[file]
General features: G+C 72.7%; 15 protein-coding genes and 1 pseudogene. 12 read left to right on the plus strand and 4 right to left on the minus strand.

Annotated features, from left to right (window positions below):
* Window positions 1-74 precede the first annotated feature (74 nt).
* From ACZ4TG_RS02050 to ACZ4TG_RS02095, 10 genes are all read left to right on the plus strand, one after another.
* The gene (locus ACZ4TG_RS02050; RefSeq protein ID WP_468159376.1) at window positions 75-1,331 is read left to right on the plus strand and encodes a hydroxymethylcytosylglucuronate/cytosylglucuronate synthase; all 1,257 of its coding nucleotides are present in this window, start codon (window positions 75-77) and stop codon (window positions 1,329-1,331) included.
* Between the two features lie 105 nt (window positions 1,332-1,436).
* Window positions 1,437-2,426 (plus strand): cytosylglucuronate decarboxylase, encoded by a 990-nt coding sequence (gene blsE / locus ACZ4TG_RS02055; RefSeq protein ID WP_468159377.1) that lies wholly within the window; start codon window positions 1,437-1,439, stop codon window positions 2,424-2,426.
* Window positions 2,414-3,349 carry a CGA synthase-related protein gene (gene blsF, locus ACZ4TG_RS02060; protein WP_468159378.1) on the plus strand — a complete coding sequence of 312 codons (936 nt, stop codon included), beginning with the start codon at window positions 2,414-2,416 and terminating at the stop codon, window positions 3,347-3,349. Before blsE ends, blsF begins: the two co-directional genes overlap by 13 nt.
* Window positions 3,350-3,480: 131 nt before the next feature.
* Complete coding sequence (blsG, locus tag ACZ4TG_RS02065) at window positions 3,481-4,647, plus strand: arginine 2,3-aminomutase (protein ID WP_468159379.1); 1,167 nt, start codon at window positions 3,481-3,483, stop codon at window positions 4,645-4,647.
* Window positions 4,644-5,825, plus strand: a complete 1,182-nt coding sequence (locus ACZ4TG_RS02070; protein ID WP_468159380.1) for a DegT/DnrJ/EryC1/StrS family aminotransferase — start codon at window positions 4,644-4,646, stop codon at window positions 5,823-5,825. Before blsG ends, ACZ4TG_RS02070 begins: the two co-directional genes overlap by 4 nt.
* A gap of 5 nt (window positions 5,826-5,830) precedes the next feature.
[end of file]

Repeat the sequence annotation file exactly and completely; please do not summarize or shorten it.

General features: G+C 72.7%; 15 protein-coding genes and 1 pseudogene. 12 read left to right on the plus strand and 4 right to left on the minus strand.

Annotated features, from left to right (window positions below):
* Window positions 1-74 precede the first annotated feature (74 nt).
* From ACZ4TG_RS02050 to ACZ4TG_RS02095, 10 genes are all read left to right on the plus strand, one after another.
* The gene (locus ACZ4TG_RS02050; RefSeq protein ID WP_468159376.1) at window positions 75-1,331 is read left to right on the plus strand and encodes a hydroxymethylcytosylglucuronate/cytosylglucuronate synthase; all 1,257 of its coding nucleotides are present in this window, start codon (window positions 75-77) and stop codon (window positions 1,329-1,331) included.
* Between the two features lie 105 nt (window positions 1,332-1,436).
* Window positions 1,437-2,426 (plus strand): cytosylglucuronate decarboxylase, encoded by a 990-nt coding sequence (gene blsE / locus ACZ4TG_RS02055; RefSeq protein ID WP_468159377.1) that lies wholly within the window; start codon window positions 1,437-1,439, stop codon window positions 2,424-2,426.
* Window positions 2,414-3,349 carry a CGA synthase-related protein gene (gene blsF, locus ACZ4TG_RS02060; protein WP_468159378.1) on the plus strand — a complete coding sequence of 312 codons (936 nt, stop codon included), beginning with the start codon at window positions 2,414-2,416 and terminating at the stop codon, window positions 3,347-3,349. Before blsE ends, blsF begins: the two co-directional genes overlap by 13 nt.
* Window positions 3,350-3,480: 131 nt before the next feature.
* Complete coding sequence (blsG, locus tag ACZ4TG_RS02065) at window positions 3,481-4,647, plus strand: arginine 2,3-aminomutase (protein ID WP_468159379.1); 1,167 nt, start codon at window positions 3,481-3,483, stop codon at window positions 4,645-4,647.
* Window positions 4,644-5,825, plus strand: a complete 1,182-nt coding sequence (locus ACZ4TG_RS02070; protein ID WP_468159380.1) for a DegT/DnrJ/EryC1/StrS family aminotransferase — start codon at window positions 4,644-4,646, stop codon at window positions 5,823-5,825. Before blsG ends, ACZ4TG_RS02070 begins: the two co-directional genes overlap by 4 nt.
* A gap of 5 nt (window positions 5,826-5,830) precedes the next feature.